This is by no means an exhaustive list since it’s based solely on my own experiences, so if you have any tips or best practices to add, please share by leaving a comment. Keep practicing those good grammar habits, and most importantly, keep writing!

10 Core Practices for Better Writing

About Melissa Donovan
Melissa Donovan is a website designer and copywriter. She writes fiction and poetry and is the founder and editor of Writing Forward, a blog packed with creative writing tips and ideas.


44 Responses to “Five Grammar Habits Every Writer Should Adopt”

  1. Lorrie says:

    Thanks for the interesting post! I have been working on ridding my speech (and my writing) of some of my “favorite” bad grammar. Although I follow several blogs who occasionally blog on this topic, and I have several books on grammar and style, I still find myself using my bad habits, from time-to-time. I welcome any help I can get! Thanks!

    • We have a lot of expressions and slang that violate the strict rules of proper grammar. Don’t be too hard on yourself when you use such phrases as they are part of what makes language rich and interesting. Over time, language evolves, not because the grammar police update it but because of how the general public uses it. I think the best practice is to speak and write appropriately for your audience, but to also embrace quirky constructions when it makes sense to do so. However, (and here’s the clincher) the trick is to know how and why various expressions break the rules 🙂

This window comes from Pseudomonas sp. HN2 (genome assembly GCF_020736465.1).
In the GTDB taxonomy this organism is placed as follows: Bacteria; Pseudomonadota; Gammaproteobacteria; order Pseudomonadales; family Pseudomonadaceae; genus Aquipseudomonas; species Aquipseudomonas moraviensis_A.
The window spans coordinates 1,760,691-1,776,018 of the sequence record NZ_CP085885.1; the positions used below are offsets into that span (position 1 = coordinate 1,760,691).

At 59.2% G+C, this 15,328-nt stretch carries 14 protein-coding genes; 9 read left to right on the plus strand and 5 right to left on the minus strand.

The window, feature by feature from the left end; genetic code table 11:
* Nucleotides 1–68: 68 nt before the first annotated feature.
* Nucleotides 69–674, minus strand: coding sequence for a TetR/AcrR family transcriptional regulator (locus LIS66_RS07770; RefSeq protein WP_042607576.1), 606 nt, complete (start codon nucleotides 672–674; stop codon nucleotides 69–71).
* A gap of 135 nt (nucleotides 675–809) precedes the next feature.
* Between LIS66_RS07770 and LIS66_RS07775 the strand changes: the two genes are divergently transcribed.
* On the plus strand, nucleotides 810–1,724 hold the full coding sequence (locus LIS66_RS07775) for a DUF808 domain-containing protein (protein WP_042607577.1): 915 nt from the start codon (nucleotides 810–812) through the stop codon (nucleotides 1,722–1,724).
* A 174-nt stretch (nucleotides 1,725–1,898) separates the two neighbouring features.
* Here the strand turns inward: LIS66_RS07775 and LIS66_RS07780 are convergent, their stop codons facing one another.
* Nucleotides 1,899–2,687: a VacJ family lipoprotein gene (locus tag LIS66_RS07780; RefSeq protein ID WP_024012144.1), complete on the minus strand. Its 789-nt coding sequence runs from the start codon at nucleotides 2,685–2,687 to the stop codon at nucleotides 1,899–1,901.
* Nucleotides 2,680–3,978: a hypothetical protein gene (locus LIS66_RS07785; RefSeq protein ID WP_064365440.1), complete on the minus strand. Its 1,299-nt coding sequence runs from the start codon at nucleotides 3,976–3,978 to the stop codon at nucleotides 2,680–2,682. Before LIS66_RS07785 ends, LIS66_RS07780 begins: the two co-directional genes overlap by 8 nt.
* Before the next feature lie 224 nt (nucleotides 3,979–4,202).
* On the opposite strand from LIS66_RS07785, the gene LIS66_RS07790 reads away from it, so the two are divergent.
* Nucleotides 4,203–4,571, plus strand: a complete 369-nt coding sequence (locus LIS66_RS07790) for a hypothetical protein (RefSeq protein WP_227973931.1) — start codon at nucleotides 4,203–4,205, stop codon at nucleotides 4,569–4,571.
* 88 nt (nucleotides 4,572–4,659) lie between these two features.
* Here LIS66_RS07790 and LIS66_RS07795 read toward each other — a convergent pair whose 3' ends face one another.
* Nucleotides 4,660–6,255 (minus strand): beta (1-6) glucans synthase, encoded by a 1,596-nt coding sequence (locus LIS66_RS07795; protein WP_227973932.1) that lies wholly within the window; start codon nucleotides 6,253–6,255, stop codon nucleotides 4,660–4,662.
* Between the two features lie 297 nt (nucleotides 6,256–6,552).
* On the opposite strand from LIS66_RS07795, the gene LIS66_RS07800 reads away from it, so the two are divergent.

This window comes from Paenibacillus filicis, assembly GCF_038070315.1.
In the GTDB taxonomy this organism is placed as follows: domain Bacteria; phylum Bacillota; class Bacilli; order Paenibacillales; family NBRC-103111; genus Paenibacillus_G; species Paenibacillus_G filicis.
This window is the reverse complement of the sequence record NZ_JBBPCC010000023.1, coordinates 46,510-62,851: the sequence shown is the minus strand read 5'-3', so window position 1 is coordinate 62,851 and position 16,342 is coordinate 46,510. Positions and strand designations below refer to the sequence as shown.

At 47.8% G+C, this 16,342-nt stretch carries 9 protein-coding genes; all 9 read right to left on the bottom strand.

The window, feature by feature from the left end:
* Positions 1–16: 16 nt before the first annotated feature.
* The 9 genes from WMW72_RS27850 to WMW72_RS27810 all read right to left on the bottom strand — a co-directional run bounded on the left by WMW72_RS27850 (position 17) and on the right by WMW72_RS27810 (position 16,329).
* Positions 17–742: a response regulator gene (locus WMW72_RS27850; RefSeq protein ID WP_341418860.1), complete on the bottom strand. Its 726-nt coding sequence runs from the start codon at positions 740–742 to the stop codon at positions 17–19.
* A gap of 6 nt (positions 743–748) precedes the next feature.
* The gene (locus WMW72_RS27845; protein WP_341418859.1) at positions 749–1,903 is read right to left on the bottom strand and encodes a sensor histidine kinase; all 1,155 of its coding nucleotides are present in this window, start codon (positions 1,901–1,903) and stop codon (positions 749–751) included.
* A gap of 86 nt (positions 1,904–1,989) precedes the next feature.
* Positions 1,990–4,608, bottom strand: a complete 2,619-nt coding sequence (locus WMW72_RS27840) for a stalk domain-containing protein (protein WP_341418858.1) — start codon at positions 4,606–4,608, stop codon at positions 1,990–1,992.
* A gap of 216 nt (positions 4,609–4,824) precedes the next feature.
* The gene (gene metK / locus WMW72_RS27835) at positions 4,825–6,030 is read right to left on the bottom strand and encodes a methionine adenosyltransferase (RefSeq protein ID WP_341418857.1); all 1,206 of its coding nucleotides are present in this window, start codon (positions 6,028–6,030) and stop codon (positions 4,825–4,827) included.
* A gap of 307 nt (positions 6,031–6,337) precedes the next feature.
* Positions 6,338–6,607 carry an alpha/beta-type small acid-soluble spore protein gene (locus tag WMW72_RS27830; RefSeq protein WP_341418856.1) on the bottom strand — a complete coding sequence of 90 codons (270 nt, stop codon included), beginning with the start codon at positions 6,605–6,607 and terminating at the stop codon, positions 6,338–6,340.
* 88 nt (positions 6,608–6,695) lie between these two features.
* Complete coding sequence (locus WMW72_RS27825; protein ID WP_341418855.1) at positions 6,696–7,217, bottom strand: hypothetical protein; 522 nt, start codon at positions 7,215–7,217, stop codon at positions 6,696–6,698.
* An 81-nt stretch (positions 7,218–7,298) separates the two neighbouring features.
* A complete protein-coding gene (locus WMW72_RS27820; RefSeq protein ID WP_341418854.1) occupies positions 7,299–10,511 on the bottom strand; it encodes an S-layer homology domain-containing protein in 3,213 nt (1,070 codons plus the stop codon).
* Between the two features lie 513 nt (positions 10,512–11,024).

2. Lauren @ Pure Text says:

    These are great habits to adopt! As an editor, I have adopted them, and as the same, I recommend writers do too!

  3. Emanuel Cachia says:

    Thank you for the great advice.

    As an emerging writer, grammar is certainly one of my shortcomings. What I didn’t realise, is that most writers frequently refer to texts for correct grammar, spelling and punctuation.

    I always thought they just knew those things…


    • I’m sure some writers, especially the more experienced ones, have memorized most of the rules. But I think most (professional) writers rely on their reference books. I’m pretty sure nobody “just knows these things,” although if you read a lot (and read well written work), you’ll certainly absorb a lot of the rules organically.

  4. I am so happy to see someone address this issue. As a LinkedIn writing group member, I am amazed at the ‘writers’ who post with zillions of grammatical errors. Do they never reread? Sadly I have to hurry through my social media stuff and when I see so many grammar errors I just move on. We expect mechanics to know our cars. Shouldn’t we insist on writers using the language correctly?

    • I believe that grammar, in general, is lacking online and in self-publishing. My sense is that many people, including writers, have this idea that the rules for texting and social media are different, that there’s more leeway for shoddy writing. I guess that’s their prerogative. I think that everything we write and publish (or share) is a reflection of our commitment to the craft and to our professionalism. I also think it’s kind of disrespectful to readers (and fans/followers) to be careless. Typos always slip through occasionally–but I do wish more writers would study grammar and engage in careful proofreading and editing.

      • archaism says: